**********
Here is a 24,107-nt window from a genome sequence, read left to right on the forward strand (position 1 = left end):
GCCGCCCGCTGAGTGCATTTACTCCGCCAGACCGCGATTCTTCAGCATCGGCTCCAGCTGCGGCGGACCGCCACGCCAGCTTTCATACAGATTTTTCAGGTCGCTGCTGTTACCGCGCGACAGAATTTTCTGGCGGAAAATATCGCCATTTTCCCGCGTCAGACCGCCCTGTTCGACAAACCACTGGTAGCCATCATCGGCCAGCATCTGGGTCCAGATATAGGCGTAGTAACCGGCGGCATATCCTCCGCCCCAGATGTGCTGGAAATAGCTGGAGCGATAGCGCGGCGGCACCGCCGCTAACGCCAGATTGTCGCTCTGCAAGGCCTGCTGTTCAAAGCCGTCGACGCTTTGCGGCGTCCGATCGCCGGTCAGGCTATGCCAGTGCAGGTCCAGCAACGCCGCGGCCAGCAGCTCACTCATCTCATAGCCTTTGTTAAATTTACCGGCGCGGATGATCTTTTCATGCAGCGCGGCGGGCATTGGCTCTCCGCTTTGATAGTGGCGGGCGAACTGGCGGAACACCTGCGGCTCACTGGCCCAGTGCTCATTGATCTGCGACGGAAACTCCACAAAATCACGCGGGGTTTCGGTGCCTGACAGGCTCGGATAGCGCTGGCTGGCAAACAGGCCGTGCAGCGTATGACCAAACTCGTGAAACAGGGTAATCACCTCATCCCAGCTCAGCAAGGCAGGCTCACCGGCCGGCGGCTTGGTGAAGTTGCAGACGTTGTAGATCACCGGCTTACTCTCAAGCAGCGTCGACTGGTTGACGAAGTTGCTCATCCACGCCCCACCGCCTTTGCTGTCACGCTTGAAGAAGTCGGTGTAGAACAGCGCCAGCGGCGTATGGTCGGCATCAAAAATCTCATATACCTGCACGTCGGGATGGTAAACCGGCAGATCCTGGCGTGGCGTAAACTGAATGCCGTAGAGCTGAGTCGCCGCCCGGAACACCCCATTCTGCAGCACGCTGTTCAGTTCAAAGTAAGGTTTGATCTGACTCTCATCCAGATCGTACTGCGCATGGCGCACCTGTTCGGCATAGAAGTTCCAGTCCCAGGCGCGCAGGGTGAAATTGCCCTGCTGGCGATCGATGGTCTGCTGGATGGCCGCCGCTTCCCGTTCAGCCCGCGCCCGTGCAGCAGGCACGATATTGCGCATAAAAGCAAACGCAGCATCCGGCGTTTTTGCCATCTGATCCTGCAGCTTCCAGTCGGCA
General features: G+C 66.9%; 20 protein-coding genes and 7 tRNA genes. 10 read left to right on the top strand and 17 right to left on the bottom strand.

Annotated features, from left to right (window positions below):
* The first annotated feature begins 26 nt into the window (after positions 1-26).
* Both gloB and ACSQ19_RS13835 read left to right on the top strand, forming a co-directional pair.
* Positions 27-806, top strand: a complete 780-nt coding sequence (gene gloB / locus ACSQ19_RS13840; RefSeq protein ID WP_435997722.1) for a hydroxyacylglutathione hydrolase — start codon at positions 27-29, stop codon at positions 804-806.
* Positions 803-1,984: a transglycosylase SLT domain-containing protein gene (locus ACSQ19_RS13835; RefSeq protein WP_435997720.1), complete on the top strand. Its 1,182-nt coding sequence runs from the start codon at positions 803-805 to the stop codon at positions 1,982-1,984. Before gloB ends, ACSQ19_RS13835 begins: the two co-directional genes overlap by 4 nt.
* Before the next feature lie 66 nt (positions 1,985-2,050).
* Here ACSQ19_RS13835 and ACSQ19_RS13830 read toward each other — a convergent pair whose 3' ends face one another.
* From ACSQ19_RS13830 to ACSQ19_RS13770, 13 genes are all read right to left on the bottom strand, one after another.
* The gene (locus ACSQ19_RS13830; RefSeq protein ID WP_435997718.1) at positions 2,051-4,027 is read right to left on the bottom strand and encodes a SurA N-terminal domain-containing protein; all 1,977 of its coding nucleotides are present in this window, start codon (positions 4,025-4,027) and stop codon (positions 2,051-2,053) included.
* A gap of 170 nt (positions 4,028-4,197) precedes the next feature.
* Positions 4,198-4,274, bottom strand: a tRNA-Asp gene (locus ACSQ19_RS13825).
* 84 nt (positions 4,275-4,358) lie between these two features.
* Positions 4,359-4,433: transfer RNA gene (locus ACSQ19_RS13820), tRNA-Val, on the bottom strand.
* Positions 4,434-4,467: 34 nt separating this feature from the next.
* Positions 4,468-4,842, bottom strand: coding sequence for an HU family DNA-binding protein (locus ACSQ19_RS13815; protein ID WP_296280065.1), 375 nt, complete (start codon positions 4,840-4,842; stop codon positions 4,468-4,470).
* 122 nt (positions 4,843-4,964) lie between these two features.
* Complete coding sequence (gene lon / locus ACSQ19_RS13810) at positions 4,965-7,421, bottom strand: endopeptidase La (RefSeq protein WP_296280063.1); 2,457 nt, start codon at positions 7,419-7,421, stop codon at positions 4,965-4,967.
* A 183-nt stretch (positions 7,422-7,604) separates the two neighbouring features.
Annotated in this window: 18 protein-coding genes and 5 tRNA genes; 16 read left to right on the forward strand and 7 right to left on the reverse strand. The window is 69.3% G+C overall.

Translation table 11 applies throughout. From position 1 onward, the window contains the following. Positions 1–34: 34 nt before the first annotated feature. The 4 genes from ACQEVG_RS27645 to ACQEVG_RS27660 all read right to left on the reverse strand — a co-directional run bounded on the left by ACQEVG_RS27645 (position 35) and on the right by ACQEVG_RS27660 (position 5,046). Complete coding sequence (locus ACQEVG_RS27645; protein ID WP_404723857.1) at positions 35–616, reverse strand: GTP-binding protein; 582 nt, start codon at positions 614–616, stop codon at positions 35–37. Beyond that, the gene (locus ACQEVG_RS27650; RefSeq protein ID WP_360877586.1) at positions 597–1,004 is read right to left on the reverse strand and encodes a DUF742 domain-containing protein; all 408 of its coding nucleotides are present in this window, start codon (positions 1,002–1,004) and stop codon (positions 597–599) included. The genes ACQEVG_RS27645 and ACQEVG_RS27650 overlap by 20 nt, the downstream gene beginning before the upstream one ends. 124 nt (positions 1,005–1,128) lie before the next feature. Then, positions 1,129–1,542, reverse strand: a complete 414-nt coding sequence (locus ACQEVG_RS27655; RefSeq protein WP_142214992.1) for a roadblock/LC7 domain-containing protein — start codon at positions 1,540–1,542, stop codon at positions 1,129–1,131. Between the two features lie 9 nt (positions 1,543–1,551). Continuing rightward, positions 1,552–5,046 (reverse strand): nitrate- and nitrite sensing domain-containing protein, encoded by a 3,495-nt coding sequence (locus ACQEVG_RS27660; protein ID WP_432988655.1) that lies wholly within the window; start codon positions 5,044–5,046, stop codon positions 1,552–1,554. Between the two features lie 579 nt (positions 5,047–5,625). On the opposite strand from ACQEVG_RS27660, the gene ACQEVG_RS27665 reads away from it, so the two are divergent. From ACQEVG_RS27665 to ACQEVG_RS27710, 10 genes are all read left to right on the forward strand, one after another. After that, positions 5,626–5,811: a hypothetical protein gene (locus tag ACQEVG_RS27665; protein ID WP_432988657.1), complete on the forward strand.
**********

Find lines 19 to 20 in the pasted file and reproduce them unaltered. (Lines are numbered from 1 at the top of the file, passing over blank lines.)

* 122 nt (positions 4,843-4,964) lie between these two features.
* Complete coding sequence (gene lon / locus ACSQ19_RS13810) at positions 4,965-7,421, bottom strand: endopeptidase La (RefSeq protein WP_296280063.1); 2,457 nt, start codon at positions 7,419-7,421, stop codon at positions 4,965-4,967.